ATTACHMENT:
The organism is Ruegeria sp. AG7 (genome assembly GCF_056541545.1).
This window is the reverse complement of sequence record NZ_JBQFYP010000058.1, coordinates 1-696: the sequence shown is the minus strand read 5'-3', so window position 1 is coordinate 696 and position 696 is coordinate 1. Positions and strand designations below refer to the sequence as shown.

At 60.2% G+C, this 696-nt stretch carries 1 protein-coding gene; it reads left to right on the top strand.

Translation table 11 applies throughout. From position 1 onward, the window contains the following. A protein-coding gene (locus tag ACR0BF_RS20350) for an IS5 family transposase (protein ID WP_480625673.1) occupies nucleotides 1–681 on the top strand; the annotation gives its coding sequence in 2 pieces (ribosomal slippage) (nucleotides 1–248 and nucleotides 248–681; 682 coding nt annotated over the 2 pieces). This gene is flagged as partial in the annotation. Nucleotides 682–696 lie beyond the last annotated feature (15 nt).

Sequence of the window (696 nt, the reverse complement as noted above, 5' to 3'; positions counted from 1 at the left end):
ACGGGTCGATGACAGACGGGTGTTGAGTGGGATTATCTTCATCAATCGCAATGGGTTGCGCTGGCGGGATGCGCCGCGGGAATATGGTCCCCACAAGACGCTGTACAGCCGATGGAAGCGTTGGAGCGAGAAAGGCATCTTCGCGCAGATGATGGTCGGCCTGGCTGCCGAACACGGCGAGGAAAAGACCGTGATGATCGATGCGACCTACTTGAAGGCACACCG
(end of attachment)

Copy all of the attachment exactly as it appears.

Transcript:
The organism is Ruegeria sp. AG7 (genome assembly GCF_056541545.1).
This window is the reverse complement of sequence record NZ_JBQFYP010000058.1, coordinates 1-696: the sequence shown is the minus strand read 5'-3', so window position 1 is coordinate 696 and position 696 is coordinate 1. Positions and strand designations below refer to the sequence as shown.

At 60.2% G+C, this 696-nt stretch carries 1 protein-coding gene; it reads left to right on the top strand.

Translation table 11 applies throughout. From position 1 onward, the window contains the following. A protein-coding gene (locus tag ACR0BF_RS20350) for an IS5 family transposase (protein ID WP_480625673.1) occupies nucleotides 1–681 on the top strand; the annotation gives its coding sequence in 2 pieces (ribosomal slippage) (nucleotides 1–248 and nucleotides 248–681; 682 coding nt annotated over the 2 pieces). This gene is flagged as partial in the annotation. Nucleotides 682–696 lie beyond the last annotated feature (15 nt).

Sequence of the window (696 nt, the reverse complement as noted above, 5' to 3'; positions counted from 1 at the left end):
ACGGGTCGATGACAGACGGGTGTTGAGTGGGATTATCTTCATCAATCGCAATGGGTTGCGCTGGCGGGATGCGCCGCGGGAATATGGTCCCCACAAGACGCTGTACAGCCGATGGAAGCGTTGGAGCGAGAAAGGCATCTTCGCGCAGATGATGGTCGGCCTGGCTGCCGAACACGGCGAGGAAAAGACCGTGATGATCGATGCGACCTACTTGAAGGCACACCG